Poster presentations are designed to encourage dynamic two-way communication and have become one of the most important types of communication at medical and scientific meetings. Because THE CREATIVE AGE Leadership Exchange is at the intersection of health and wellness, aging, and the arts we hope to use posters to create a common language.
Design the poster to engage the audience and display the information in a clear, concise and logical fashion. Although you may be on hand to discuss your research, the poster should “stand alone” with regard to content. Remember that your poster will be viewed in context with other posters in a noisy, social environment. It is imperative to capture your audience with your title, introduction, and graphics.
Please submit your Poster Presentation to Conference2016@CreativeAging.org as a Word or PowerPoint by 1 September 2016. NCCA will post digital versions of each poster on the Conference Website (http://conference.creativeaging.org/). Once your poster is posted on the website NCCA staff will email you a link.
Display the poster at THE CREATIVE AGE conference for attendees to view and ask questions. This will be a great networking opportunity for participants to learn from each other and gain a greater knowledge of resources in your community.
Print your poster (maximum printed poster Size 36 inches X 48 inches) and bring it to the Newseum Sunday Morning 14 September after 7:30AM so that the poster can be displayed before attendees arrive. Poster presenters are responsible for taking down their posters at the end of the Leadership Exchange. All posters must be taken down by 5:00pm 26 September 2016.
As a poster presenter we encourage you to stand by your poster as much as possible during free time (as people filter in in the morning, during lunch, during breaks between sessions etc.). As leaders in the field we also encourage you to attend sessions and engage in the proceedings of the day.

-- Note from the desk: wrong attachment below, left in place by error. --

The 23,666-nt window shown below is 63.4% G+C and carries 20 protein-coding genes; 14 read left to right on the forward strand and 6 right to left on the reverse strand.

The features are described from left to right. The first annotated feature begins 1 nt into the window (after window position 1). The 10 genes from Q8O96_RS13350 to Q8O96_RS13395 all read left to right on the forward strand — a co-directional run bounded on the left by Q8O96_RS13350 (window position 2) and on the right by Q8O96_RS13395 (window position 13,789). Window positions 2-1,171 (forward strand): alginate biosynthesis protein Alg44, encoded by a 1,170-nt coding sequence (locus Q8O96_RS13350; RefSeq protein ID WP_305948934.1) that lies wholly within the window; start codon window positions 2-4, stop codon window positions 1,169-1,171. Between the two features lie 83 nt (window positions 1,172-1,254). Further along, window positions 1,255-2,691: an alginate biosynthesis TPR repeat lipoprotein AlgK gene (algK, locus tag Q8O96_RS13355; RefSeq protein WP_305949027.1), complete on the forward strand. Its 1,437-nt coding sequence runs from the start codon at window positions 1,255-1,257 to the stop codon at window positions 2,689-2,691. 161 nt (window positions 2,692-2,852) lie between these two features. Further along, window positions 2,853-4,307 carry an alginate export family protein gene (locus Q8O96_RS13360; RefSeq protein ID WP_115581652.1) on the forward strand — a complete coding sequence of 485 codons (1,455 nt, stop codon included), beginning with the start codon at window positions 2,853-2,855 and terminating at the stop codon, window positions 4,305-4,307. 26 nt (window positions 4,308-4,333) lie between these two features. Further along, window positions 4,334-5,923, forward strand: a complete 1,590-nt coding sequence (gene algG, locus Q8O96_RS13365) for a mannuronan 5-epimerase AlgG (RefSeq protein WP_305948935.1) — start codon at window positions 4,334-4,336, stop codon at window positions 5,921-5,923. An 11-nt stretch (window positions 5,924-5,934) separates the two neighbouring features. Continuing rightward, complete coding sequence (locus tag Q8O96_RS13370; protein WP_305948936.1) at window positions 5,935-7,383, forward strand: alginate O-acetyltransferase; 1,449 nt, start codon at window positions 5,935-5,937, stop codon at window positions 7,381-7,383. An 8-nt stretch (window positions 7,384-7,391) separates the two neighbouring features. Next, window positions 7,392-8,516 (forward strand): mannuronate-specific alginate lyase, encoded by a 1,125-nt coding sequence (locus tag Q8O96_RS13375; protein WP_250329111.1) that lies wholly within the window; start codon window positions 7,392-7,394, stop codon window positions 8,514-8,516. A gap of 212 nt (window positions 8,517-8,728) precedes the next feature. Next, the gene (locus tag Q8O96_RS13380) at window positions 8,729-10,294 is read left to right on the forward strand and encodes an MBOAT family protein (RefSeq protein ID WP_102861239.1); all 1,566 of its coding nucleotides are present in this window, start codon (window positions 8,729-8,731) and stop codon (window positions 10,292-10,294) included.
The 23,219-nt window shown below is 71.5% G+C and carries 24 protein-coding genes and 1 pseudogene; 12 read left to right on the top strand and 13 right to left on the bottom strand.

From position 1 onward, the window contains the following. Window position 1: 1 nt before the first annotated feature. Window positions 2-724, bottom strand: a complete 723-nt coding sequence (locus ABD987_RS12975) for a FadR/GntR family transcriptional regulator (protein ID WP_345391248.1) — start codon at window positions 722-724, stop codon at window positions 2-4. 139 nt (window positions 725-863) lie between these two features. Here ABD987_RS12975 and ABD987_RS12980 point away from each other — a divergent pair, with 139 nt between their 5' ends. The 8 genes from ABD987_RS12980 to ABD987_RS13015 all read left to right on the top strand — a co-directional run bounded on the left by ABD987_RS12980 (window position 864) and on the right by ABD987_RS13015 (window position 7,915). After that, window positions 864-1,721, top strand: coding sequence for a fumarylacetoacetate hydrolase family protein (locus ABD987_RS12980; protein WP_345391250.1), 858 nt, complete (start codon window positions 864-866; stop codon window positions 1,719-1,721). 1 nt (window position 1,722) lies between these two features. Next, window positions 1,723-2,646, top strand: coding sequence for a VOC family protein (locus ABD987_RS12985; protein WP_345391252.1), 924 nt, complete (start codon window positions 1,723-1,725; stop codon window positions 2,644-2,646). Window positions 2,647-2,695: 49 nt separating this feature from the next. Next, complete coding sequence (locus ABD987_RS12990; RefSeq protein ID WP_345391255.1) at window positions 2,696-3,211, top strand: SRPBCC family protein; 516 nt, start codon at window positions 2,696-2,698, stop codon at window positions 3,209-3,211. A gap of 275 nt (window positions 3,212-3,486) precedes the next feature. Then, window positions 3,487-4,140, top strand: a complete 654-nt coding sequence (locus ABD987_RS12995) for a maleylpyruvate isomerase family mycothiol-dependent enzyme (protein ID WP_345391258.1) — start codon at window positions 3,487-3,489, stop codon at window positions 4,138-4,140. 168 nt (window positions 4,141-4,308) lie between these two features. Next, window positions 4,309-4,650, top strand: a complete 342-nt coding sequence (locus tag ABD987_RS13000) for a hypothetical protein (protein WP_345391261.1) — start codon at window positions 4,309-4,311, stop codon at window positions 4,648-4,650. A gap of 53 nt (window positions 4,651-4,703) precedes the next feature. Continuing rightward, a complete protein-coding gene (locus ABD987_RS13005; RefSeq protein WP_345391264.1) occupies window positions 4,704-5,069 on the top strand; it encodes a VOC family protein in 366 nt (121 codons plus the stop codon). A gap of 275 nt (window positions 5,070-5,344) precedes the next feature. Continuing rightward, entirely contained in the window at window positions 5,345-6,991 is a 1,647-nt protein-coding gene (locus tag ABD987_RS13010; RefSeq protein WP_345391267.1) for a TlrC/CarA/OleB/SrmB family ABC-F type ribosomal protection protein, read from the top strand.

Poster presenters must register to attend the Leadership Exchange at the discounted presenter rate.
The basic elements of a poster consist of:
Title: Convey the basic purpose or scope of the poster. Make the title “eye-catching”
Authors: Names, titles, affiliations contact information
Introduction: The introduction is designed to engage the reader and provide them with the absolute minimum amount of background information necessary to comprehend and appreciate the remainder of the presentation. Include a statement describing what makes your program unique.
Setting: Where the program takes place
Target Population: Who the program serves
Rationale or Need that Prompted the program:
Brief Description of the Best Practice:
Outcome Measures or Indicators of Improvements in Quality of Life and/or Healthcare:
Ability of the practice to be replicated in diverse settings and groups of older adults:
References and/or evidence base for your work or related work:
Acknowledgements: This section is optional but provides an opportunity to thank individuals for their contribution to the presentation. This may be either for technical assistance, editing or the use of equipment or supplies. These are often people who helped but not to a degree sufficient to be cited as an author. Granting agencies or grants received from professional societies are also typically acknowledged here.
Further Information: This is optional but is used by some to provide appropriate websites, resources, and extended contact information.
A banner displaying your poster title, name, and department (or class, if appropriate) should be positioned at top-center of the board (see Figure 1).
Make it obvious to the viewer how to progressively view the poster. The poster generally should read from left to right, and top to bottom. Numbering the individuals panels, or connecting them with arrows is a standard “guidance system” (see Figure 1).
Maximum Poster Size (printed) 36 inches X 48 inches
Leave some open space in the design. An open layout is less tiring to the eye and mind.
Figure 1: Conventional layouts for a poster. Long panel at top-center is title/author banner. Individual panels can be connected by numbers and arrows. Also, note the use of space between panels to achieve visual appeal. (from: C. W. Connor, 1992, The Poster Session: A Guide for Preparation: U. S. Geological Survey Open-File Report 88-667.)
NCCA staff have put together the online resources below for your reference:
THE CREATIVE AGE 2014 Conference website:
Poster Presenters Frequently Asked Questions:
To see an example follow this link
See the links below for some great outside online resources for Poster Presentations:
Please email firstname.lastname@example.org or call 202-895-9456 with any questions or concerns.